1. You are factually incorrect. Teachers do not get paid any extra money to have a child designated. I graduated from high school thirty nine years ago, and I have been a teacher for thirty five years. ESL was most definitely NOT more of an issue at that time than it is now. We now have a much larger and more recent immigration population, and our government is also actively recruiting students from Asia to attend school in Canada to study English by immersion This is a cash cow for the government that they have no plans to give up.

        Forty years ago, class sizes were similar to now. However, class composition was entirely different. Students with any significant disability were almost always siphoned off to schools for exceptional children, such as Woodlands or the Victor Street School for the Retarded in Victoria. There were also schools for kids with physical disabilities and schools for the deaf and the blind. Now, all of these children are in the regular classroom, and when they do have EAs, they are routinely shared between multiple children.

        I can’t imagine where you got the idea that sixty percent of tested children are assessed as, ‘normal’. Again, this is entirely incorrect. Because of a very severe shortage of psychologists and a very long waitlist at places like Children’s Hospital and Sunny Hill, teachers refer only the most severe and high needs children for testing. It is a fact that a great many more children have needs than receive assessment. You may be confusing ‘not getting a designation’ with ‘testing as normal’. I wouldn’t be surprised, because most people would reasonably think that a child who actually has got a problem will automatically receive a designation and appropriate funding to meet their needs. This is not the case. For example, the Ministry of Education defines a student as meeting the criteria for, ‘severe behaviour/mental illness,’ as one whose behaviours are so extreme that they interfere with classroom learning AND they must have two additional agencies, such as a psychiatrist and a private counsellor, for example, involved which are independent of the school system. Well, as you can imagine, a child can have extremely serious mental health and behavioural needs, but if the parent or the child refuses to take them for therapy, then there are not two outside agencies iinvolved and the child will not be designated as severe. The behaviour doesn’t change, but the designation does.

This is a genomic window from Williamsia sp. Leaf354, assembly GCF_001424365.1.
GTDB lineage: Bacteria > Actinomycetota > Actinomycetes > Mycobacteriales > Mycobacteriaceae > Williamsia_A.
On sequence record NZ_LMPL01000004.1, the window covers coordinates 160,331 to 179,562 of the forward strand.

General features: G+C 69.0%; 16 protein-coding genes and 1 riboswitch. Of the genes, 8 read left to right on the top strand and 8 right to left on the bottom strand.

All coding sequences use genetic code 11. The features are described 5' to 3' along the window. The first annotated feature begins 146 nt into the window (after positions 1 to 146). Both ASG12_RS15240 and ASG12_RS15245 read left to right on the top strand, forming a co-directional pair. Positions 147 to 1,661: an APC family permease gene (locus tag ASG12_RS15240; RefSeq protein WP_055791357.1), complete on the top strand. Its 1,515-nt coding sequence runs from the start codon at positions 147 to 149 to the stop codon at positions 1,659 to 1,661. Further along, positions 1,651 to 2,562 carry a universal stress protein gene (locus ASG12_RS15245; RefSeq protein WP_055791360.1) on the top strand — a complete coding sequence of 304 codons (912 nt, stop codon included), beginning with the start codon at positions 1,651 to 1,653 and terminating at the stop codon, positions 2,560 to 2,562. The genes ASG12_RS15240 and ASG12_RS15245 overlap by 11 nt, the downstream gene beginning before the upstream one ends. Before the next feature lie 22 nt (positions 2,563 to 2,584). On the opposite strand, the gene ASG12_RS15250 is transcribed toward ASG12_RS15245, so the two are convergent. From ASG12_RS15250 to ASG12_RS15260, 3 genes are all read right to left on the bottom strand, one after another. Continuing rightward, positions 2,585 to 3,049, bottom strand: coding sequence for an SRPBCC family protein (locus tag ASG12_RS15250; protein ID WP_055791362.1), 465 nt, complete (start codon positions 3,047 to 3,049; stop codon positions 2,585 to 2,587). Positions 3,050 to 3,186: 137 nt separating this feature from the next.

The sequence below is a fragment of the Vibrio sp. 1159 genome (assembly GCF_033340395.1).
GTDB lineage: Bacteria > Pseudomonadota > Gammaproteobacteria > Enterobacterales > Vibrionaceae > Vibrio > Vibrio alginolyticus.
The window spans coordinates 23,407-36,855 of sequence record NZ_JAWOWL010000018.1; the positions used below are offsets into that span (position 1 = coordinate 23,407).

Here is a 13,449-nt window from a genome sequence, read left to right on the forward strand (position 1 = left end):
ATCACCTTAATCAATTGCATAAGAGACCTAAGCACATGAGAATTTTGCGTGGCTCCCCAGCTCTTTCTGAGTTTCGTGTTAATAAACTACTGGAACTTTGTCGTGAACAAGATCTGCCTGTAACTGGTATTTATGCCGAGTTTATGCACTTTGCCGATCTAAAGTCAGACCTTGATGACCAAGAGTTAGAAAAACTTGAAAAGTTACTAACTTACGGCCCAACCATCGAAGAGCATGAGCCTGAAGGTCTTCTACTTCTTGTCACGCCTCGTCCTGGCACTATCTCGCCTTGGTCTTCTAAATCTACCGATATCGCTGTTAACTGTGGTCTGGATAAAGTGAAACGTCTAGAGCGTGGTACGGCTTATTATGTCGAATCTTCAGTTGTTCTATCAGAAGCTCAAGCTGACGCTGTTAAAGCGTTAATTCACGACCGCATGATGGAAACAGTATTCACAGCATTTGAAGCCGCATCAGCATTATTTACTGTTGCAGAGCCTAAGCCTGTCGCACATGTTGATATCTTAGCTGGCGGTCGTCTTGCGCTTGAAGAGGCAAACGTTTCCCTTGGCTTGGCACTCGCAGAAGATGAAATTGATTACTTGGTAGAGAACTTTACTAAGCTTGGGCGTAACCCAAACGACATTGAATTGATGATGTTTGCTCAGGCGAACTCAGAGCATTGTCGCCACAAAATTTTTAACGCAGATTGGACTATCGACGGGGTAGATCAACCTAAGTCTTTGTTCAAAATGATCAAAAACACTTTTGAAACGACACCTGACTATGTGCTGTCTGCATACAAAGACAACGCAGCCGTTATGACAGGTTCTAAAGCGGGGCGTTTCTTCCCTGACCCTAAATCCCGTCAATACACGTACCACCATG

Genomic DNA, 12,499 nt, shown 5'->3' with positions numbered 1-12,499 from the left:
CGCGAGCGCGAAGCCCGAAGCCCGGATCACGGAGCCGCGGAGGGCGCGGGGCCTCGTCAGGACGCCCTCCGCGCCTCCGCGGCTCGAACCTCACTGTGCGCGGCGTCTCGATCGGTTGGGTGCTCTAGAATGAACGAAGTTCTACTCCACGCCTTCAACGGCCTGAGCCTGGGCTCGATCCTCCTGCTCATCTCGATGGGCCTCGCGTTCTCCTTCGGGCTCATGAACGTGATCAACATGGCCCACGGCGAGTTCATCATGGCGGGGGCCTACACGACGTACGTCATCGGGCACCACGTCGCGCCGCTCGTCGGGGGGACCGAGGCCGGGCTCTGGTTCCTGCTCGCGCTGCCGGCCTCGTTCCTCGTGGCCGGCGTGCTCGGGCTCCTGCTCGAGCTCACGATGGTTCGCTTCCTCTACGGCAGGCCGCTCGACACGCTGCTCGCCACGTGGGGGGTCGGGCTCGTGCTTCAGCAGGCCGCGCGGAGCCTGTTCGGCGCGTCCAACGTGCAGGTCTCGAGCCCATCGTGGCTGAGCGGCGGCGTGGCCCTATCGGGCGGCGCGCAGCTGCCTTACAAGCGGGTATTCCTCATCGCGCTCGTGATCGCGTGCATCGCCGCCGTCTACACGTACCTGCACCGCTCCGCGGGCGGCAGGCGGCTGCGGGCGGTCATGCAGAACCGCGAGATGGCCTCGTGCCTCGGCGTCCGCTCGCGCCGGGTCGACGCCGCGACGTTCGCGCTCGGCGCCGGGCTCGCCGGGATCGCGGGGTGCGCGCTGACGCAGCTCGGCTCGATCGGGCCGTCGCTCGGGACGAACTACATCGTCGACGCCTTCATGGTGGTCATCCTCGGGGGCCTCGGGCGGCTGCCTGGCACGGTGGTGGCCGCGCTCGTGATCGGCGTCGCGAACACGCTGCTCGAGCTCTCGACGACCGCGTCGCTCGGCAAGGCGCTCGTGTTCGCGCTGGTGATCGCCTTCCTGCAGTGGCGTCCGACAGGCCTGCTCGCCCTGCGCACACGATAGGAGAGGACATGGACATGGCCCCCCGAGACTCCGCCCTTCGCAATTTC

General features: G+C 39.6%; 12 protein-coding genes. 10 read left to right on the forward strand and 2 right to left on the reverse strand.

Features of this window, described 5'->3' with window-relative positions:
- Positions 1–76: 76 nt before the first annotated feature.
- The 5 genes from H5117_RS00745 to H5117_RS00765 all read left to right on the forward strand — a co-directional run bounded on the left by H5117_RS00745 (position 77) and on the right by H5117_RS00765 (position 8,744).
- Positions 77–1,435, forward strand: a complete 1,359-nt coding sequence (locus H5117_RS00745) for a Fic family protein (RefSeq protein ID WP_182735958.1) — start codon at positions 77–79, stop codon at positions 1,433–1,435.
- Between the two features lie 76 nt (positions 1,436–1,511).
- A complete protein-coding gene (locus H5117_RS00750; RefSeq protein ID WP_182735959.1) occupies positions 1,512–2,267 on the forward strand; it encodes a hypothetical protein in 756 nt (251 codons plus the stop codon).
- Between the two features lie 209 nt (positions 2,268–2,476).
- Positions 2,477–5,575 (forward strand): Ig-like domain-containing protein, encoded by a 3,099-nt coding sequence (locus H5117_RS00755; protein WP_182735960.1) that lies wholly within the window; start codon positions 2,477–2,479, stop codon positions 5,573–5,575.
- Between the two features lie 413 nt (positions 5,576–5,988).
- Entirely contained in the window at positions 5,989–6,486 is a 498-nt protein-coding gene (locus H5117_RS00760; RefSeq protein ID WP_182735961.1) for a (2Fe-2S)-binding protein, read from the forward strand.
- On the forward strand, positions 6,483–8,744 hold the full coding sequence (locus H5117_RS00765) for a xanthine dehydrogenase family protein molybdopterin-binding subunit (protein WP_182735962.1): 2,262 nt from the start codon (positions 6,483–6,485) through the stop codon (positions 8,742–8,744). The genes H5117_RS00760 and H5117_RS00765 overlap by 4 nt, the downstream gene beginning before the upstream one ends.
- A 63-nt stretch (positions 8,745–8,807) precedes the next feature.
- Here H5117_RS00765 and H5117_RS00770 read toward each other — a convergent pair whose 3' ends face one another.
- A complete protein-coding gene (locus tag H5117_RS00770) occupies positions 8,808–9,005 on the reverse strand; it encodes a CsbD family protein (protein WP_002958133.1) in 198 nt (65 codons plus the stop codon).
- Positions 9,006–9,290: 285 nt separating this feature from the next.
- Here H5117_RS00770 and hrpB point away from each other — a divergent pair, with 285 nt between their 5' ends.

I have direct personal experience with a child who had been identified as severely learning disabled in another part of Canada at nine years of age, who then sustained the death of an aunt by suicide at ten, and was subsequently abducted and raped in shackles, at knifepoint, at thirteen. That child DID NOT GET a designation. None. And that child had extremely serious needs, including suicidal ideation and eating disorders.